NZ Forest Native Birds
The Unicorns of Lazaronia

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The Unicorns of Lazaronia
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Chapter 1
From the Voice of Judgement

 “Iggie ran away from me.”

  The words rang ominously in Esmé’s head as she climbed the winding stairs of the Tower of Kaleidoscopic Light, its huge golden key clutched tightly in her hand. She hadn’t needed to invoke the tower’s special magic for a long time, for her beloved land had enjoyed over three years of peace and prosperity since the execution of the evil sorceress Mirabell the Fair. But Esmé’s former tutor Ilsamere’s description of Iggie’s disappearance had filled her with alarm. And it had taken all Esmé’s powers of sorcery to get from the near-hysterical Ilsamere more than the repeated declaration “Iggie ran away from me.”      How could the evil wielded by Iggie’s parents live on after their deaths? she asked herself. It just wasn’t possiblefor the Voice of Judgement would never allow such people to pass through its Halls into Nidari, the Land Beyond the Grave, and therefore it was impossible for Ignarius and Mirabell to exist even as spirits.

      Esmé paused at the top of the stairs to regain her breath. She turned her face up to the eight stained-glass windows that roofed the circular tower and that told the story of how the Goddess Lazaria had brought her husband back to life. The kaleidoscopic light filling the chamber was somehow very soothing. And she never tired of its beauty.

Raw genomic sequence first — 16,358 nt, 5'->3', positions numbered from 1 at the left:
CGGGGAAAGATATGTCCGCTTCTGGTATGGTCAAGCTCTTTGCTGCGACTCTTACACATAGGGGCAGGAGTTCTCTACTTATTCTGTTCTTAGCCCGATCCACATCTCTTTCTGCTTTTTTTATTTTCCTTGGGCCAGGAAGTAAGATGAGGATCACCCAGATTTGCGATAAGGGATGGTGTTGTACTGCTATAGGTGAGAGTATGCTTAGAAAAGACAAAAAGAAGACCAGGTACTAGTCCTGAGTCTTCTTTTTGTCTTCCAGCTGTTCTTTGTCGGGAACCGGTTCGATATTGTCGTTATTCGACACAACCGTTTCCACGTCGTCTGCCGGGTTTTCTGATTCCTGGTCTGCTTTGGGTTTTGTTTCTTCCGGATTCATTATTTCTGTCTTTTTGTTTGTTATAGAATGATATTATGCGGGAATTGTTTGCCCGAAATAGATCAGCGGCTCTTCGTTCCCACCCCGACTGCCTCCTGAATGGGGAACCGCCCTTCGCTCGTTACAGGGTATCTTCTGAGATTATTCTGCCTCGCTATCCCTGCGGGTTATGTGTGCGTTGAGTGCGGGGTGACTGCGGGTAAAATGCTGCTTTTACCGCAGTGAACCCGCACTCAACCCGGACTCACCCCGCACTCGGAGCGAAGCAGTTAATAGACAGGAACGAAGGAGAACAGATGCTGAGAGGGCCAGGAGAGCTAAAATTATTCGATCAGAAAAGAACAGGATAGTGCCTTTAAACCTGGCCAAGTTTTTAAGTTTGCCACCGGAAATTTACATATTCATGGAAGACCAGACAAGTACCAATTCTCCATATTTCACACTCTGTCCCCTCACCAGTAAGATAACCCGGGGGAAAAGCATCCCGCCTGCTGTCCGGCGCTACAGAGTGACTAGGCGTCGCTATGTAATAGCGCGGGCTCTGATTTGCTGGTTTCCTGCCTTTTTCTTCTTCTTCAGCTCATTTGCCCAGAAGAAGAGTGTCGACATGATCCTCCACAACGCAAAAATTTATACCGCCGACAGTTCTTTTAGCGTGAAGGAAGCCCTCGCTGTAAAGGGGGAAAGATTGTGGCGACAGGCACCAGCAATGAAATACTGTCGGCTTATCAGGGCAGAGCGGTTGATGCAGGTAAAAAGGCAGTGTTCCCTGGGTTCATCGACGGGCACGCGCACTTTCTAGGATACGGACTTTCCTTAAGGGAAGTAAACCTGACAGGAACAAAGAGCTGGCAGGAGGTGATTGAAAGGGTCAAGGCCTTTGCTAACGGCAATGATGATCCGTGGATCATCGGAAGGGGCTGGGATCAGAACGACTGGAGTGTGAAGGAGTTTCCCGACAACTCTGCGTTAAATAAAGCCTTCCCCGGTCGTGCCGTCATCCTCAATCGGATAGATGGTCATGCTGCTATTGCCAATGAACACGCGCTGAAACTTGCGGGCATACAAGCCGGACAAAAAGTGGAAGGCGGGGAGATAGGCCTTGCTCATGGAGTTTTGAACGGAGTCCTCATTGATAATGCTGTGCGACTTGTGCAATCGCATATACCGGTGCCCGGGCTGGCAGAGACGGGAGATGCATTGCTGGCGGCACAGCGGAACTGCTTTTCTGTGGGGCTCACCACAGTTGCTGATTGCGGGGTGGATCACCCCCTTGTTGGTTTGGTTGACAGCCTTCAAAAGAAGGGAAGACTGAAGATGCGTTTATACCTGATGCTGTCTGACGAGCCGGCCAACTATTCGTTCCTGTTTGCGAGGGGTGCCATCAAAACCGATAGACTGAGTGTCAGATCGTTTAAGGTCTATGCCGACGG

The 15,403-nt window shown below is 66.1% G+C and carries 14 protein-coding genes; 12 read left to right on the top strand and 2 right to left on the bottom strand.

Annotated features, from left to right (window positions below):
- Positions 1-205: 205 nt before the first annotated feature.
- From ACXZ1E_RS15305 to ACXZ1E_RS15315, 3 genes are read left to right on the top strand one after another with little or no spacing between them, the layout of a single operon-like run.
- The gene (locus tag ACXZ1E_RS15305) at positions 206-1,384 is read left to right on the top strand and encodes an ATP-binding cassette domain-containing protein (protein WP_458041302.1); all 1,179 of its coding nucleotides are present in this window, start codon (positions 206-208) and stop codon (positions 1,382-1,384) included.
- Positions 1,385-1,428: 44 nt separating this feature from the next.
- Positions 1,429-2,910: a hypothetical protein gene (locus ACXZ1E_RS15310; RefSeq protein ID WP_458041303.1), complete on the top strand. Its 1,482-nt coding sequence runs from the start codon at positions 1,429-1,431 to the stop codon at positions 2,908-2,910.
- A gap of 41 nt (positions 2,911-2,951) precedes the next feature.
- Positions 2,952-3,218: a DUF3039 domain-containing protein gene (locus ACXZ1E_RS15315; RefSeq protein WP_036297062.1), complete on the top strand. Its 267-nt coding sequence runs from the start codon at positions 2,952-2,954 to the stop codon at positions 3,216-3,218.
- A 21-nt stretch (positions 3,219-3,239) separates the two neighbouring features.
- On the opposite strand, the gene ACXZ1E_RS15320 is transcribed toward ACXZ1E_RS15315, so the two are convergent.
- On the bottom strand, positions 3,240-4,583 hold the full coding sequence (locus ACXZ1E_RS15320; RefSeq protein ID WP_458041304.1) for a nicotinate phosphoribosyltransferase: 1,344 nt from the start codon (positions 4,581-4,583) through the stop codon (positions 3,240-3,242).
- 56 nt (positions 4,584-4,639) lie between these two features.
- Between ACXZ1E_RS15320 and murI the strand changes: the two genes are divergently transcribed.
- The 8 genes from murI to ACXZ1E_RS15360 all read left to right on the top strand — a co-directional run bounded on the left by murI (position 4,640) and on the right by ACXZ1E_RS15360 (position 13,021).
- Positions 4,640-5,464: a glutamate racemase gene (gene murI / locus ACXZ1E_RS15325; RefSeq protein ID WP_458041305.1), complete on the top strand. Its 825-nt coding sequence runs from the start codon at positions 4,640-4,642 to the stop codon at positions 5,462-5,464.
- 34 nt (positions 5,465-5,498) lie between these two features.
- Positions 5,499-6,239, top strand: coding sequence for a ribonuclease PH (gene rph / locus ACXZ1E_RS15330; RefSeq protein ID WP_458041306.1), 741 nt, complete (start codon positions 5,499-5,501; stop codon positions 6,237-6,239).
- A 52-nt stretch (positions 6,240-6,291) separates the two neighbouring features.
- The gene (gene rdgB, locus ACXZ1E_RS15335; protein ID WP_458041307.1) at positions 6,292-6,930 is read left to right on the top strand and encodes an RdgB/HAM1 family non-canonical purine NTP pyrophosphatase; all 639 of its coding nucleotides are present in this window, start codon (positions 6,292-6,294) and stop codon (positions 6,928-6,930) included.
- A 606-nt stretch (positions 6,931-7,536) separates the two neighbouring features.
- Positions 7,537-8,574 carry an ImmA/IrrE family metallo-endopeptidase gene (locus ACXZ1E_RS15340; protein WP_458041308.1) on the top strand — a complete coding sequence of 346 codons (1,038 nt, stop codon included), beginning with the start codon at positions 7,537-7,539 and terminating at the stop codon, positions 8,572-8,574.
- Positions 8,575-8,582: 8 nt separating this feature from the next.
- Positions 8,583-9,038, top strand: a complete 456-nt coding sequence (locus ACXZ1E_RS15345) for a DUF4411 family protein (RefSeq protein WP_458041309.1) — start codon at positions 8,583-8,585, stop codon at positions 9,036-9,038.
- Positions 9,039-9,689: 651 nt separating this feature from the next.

But she had a job to do. With fingers that shook in spite of herself, she put the key into the keyhole of the door leading to the castle battlements. Taking a deep breath, she closed her eyes and concentrated. Within moments she knew she stood outside on top of the now revolving pillar around which the stairs wound. She opened her eyes and found herself looking down at the stained-glass windows, their beauty dimmed without light behind them. And the whole of Lazaronia seemed to be spread at her feet.

      But Esmé determinedly ignored the beauty of the land she loved so intensely. She raised her hands, fingers pointing. And from every finger the rainbow light poured, twisting with the power Esmé awoke in it. With fierce concentration she whispered the spell that would summon the Voice of Judgementa spell that had never been invoked without inconceivably terrible consequences. Esmé knew of more than one sorcerer who on using the spell had died in raving insanity.

      And within moments Esmé felt the full force of a refusal that could break even the strongest minda refusal that turned her power against her with a towering, almost unbelievable rage. The twisting rainbows from her fingertips bent like hairpins, aiming their might straight at her head. For long moments Esmé was compelled to put all her concentration into forcing them back. But it was no good: she had to drop her hands and command the light to go out. Even then it fought against obeying. And the pain in her head was something she hoped never to experience again.

      With her thinking ability all but gone, it was the emotion of angeranger that the Voice of Judgement would dare try to destroy the mind of one destined to rule Lazaroniathat saved her.

      “I am your future Queen!” she heard herself shoutand knew only later that she had not really spoken aloud. “How dare you turn my power against me!” Instantly the twisting rainbows straightened out and died. But Esmé knew the Voice of Judgement was no longer listening. Trembling all over with fury, she repeated the spell, shouting it over Emerald Forest so that it echoed and re-echoed from hill to hill.

      But the Voice of Judgement still refused the summonsthis time with silence. If Esmé hadn’t known it was nothing more than a voice she would have said it was sulking. Well, if it was going to be a battle of wills, she thought grimly, she would simply have to prove she had the greater patience.